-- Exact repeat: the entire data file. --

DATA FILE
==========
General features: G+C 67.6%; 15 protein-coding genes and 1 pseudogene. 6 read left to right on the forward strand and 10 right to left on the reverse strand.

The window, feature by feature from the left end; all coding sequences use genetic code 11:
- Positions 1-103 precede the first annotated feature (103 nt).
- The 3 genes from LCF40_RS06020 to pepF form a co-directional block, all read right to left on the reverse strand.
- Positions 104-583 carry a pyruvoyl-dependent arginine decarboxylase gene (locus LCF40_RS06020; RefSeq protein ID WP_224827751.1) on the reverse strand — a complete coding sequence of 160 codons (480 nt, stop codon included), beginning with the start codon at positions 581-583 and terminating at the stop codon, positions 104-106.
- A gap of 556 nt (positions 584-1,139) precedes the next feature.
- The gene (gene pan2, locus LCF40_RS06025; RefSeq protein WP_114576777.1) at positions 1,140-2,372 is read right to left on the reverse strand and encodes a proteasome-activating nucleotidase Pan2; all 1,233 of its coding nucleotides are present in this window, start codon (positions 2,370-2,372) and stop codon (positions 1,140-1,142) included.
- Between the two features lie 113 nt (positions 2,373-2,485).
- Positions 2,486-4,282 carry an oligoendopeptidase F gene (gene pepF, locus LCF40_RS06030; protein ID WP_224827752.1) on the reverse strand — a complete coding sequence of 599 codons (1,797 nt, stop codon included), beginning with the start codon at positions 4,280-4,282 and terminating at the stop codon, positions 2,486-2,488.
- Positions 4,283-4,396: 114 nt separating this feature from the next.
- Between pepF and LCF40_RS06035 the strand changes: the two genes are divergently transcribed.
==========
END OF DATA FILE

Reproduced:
General features: G+C 67.6%; 15 protein-coding genes and 1 pseudogene. 6 read left to right on the forward strand and 10 right to left on the reverse strand.

The window, feature by feature from the left end; all coding sequences use genetic code 11:
- Positions 1-103 precede the first annotated feature (103 nt).
- The 3 genes from LCF40_RS06020 to pepF form a co-directional block, all read right to left on the reverse strand.
- Positions 104-583 carry a pyruvoyl-dependent arginine decarboxylase gene (locus LCF40_RS06020; RefSeq protein ID WP_224827751.1) on the reverse strand — a complete coding sequence of 160 codons (480 nt, stop codon included), beginning with the start codon at positions 581-583 and terminating at the stop codon, positions 104-106.
- A gap of 556 nt (positions 584-1,139) precedes the next feature.
- The gene (gene pan2, locus LCF40_RS06025; RefSeq protein WP_114576777.1) at positions 1,140-2,372 is read right to left on the reverse strand and encodes a proteasome-activating nucleotidase Pan2; all 1,233 of its coding nucleotides are present in this window, start codon (positions 2,370-2,372) and stop codon (positions 1,140-1,142) included.
- Between the two features lie 113 nt (positions 2,373-2,485).
- Positions 2,486-4,282 carry an oligoendopeptidase F gene (gene pepF, locus LCF40_RS06030; protein ID WP_224827752.1) on the reverse strand — a complete coding sequence of 599 codons (1,797 nt, stop codon included), beginning with the start codon at positions 4,280-4,282 and terminating at the stop codon, positions 2,486-2,488.
- Positions 4,283-4,396: 114 nt separating this feature from the next.
- Between pepF and LCF40_RS06035 the strand changes: the two genes are divergently transcribed.